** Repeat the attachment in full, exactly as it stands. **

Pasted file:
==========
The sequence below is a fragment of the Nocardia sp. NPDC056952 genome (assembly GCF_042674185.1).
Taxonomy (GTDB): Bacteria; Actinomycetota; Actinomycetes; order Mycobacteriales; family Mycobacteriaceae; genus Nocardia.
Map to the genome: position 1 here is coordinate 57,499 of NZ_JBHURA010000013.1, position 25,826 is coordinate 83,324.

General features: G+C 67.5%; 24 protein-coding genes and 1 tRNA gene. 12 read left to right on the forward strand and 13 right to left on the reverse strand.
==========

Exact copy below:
The sequence below is a fragment of the Nocardia sp. NPDC056952 genome (assembly GCF_042674185.1).
Taxonomy (GTDB): Bacteria; Actinomycetota; Actinomycetes; order Mycobacteriales; family Mycobacteriaceae; genus Nocardia.
Map to the genome: position 1 here is coordinate 57,499 of NZ_JBHURA010000013.1, position 25,826 is coordinate 83,324.

General features: G+C 67.5%; 24 protein-coding genes and 1 tRNA gene. 12 read left to right on the forward strand and 13 right to left on the reverse strand.